Naini is a writer at Forbes India, who likes to dabble in storytelling across all forms of media. She writes on various topics ranging from innovation and startups to cryptocurrency and agricultureâanything and everything that makes for an interesting story. Before her stint at Forbes India, she worked for close to a year at Outlook Business. With five years of work experience, she co-produces Forbes Indiaâs video series âFrom The Fieldâ and hosts the podcast âTeenpreneursâ. She also emcees at events and moderates panel discussions from time-to-time. Naini is a part of Forbes Indiaâs digital team, also handles Forbes Indiaâs Instagram account and helps plan events. An avid learner, she has completed her PGDM in Journalism from Xavier Institute of Communication and Bachelorâs of Mass Media from Sophia College for Women in Mumbai. Be it at work or home, you will not find her working without her headphones and work playlist. She loves trekking and travelling, experimenting in the kitchen, watching films and reading.
Like many teenagers, Aarushi Nema is a huge Iron Man fan. However, what differentiates her from the rest is that while most buy the Marvel character’s merchandise, Aarushi, inspired by Iron Man’s Jarvis, created Aaru Robot—a high-tech artificial intelligence (AI) assistant for companies, when she was just 17.
“It’s an AI-based personal assistant that can help small- and medium-sized businesses and their customers communicate through commonly used AI interfaces such as Amazon Alexa and Google Assistant,” explains Aarushi who managed to focus on the idea of building a robot after meeting a couple of her father’s entrepreneur friends.
Building the robot was not a cakewalk though. Aarushi had been coding since class eight, but she realised there was a lot more she needed to learn. “I started learning new skills as I went along… when I needed to build an application, I learnt app development; for designing a system, I learnt systems development and so on,” says Aarushi, who’s now 18 and CEO of her company The Smart Interface, which her father Ajay Nema helped her set up.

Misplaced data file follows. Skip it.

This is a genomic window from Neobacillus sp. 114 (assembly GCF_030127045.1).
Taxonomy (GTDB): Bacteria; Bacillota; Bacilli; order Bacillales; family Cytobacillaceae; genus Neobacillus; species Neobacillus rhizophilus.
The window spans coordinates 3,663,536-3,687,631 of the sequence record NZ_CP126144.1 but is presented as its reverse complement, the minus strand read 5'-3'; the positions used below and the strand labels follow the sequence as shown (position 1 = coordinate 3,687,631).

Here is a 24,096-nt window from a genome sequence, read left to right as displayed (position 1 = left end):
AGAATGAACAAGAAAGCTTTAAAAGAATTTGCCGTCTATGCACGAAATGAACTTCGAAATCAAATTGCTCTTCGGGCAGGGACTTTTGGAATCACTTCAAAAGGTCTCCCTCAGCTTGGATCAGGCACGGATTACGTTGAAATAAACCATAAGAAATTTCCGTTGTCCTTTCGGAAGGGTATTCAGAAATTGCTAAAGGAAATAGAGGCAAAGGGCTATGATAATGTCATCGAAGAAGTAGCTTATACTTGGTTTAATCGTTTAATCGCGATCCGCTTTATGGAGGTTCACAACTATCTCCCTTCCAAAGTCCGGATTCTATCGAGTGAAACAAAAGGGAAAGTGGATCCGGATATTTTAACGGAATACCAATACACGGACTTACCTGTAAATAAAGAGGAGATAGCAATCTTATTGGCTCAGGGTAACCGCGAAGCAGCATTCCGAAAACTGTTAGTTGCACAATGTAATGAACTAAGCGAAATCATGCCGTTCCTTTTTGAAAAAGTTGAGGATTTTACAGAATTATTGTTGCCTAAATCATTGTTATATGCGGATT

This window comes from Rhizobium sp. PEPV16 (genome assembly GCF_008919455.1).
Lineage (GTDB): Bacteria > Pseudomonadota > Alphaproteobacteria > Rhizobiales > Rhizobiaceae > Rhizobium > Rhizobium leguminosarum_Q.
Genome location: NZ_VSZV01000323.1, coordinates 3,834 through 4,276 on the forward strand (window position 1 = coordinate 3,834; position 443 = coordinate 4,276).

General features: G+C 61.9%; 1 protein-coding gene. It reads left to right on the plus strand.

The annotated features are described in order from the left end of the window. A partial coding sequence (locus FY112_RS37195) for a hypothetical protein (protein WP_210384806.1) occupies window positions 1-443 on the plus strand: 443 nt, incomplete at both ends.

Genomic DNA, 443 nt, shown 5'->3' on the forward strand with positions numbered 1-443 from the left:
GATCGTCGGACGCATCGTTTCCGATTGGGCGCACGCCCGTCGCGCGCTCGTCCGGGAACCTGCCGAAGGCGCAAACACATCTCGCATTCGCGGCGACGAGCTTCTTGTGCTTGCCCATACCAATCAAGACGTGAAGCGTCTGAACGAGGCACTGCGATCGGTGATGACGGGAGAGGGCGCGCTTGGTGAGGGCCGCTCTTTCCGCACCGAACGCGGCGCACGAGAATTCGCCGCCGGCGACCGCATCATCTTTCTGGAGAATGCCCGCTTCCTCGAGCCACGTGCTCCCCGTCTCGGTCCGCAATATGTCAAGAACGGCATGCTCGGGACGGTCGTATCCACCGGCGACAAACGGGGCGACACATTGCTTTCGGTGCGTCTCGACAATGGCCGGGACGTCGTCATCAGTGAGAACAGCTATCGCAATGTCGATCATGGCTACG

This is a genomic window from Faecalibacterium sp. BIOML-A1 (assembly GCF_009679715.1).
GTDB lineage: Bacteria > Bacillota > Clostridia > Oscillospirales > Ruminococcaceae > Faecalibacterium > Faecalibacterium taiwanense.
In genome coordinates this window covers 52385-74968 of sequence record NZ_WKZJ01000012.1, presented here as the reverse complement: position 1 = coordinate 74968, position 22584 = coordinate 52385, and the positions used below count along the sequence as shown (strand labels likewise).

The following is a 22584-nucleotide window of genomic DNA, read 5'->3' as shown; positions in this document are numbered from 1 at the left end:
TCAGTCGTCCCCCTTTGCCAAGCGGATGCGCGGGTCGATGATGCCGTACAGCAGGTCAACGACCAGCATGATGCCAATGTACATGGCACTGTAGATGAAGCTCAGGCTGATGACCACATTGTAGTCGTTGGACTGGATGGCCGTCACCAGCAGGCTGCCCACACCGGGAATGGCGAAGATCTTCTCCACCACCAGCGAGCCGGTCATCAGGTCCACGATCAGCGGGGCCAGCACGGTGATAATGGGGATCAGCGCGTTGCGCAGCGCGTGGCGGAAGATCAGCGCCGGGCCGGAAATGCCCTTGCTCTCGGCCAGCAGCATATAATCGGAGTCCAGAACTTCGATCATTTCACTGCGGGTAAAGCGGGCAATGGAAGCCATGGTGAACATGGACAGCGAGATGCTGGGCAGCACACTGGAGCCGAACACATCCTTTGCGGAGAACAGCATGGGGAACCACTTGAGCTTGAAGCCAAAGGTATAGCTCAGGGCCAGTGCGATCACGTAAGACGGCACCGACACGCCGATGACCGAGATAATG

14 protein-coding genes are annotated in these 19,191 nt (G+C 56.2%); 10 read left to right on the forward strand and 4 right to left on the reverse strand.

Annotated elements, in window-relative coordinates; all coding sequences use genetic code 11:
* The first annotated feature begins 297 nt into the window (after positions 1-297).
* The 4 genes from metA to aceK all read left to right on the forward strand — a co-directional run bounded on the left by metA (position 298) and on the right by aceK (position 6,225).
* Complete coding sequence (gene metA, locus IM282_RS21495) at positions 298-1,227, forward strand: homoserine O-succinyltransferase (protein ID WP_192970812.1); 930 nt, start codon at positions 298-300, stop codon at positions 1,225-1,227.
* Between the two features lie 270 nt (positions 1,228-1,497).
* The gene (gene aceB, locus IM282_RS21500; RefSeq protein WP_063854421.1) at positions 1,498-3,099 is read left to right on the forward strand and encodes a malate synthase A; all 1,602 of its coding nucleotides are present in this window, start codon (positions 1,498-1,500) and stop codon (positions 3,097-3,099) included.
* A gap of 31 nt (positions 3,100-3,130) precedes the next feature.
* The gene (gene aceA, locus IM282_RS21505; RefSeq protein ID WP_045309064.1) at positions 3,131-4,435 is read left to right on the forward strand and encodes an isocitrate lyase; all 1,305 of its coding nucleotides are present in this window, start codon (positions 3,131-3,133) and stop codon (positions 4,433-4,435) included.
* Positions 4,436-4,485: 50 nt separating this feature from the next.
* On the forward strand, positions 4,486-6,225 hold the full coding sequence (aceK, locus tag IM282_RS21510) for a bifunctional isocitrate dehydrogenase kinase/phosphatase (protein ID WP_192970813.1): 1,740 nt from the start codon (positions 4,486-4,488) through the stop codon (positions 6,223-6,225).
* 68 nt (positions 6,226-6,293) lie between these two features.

“I was extremely happy to hear that she came up with the idea… I decided to help her in whatever way I could,” says Nema, an entrepreneur and coder, who’s currently vice president at Reliance Jio.
The virtual personal assistant helps enterprises improve customer experience by solving their queries 24x7. Also, unlike a physical assistant, Aaru Robot can handle multiple queries simultaneously, in different languages. The software can be customised based on each enterprise’s requirements and the B2B startup follows a subscription-based business model—Aarushi charges clients on a per-customer, per-month basis. “Through The Smart Interface, we want to push small and medium businesses towards relying more on technologies like AI and machine learning,” she says.
One of the startup’s customers is an Internet of Things company that provides a metering solution, where her technology has been deployed in about 1,400 homes. Aarushi is optimistic despite competition. “Competition allows you to be more creative,” she says. So far she has received seed funding from her extended family and is not looking for external funding. “I am still experimenting and I don't want any external factors restricting that,” explains Aarushi.
While she was trying her hand at entrepreneurship, the Delhi Public School RK Puram student was also preparing for her IIT-JEE exams. “She had a choice—to continue running her company or study for IIT,” says Nema. “It was a tough call, but I told her she can drop the IIT plan if she wants to focus on building The Smart Interface.” He feels life skills are more important than getting another degree. Aarushi has taken a gap year to focus on her company.
There were several ups and downs along the journey, especially while preparing for her class 12 exams. “I had to miss a couple of tests to attend events, but eventually it's an extremely satisfying feeling,” says Aarushi, whose company has five full-time employees. And she’s not someone who believes her age goes against her. “I prefer talking to people older than me… a lot of people my age lack a sense of maturity,” she says with a laugh.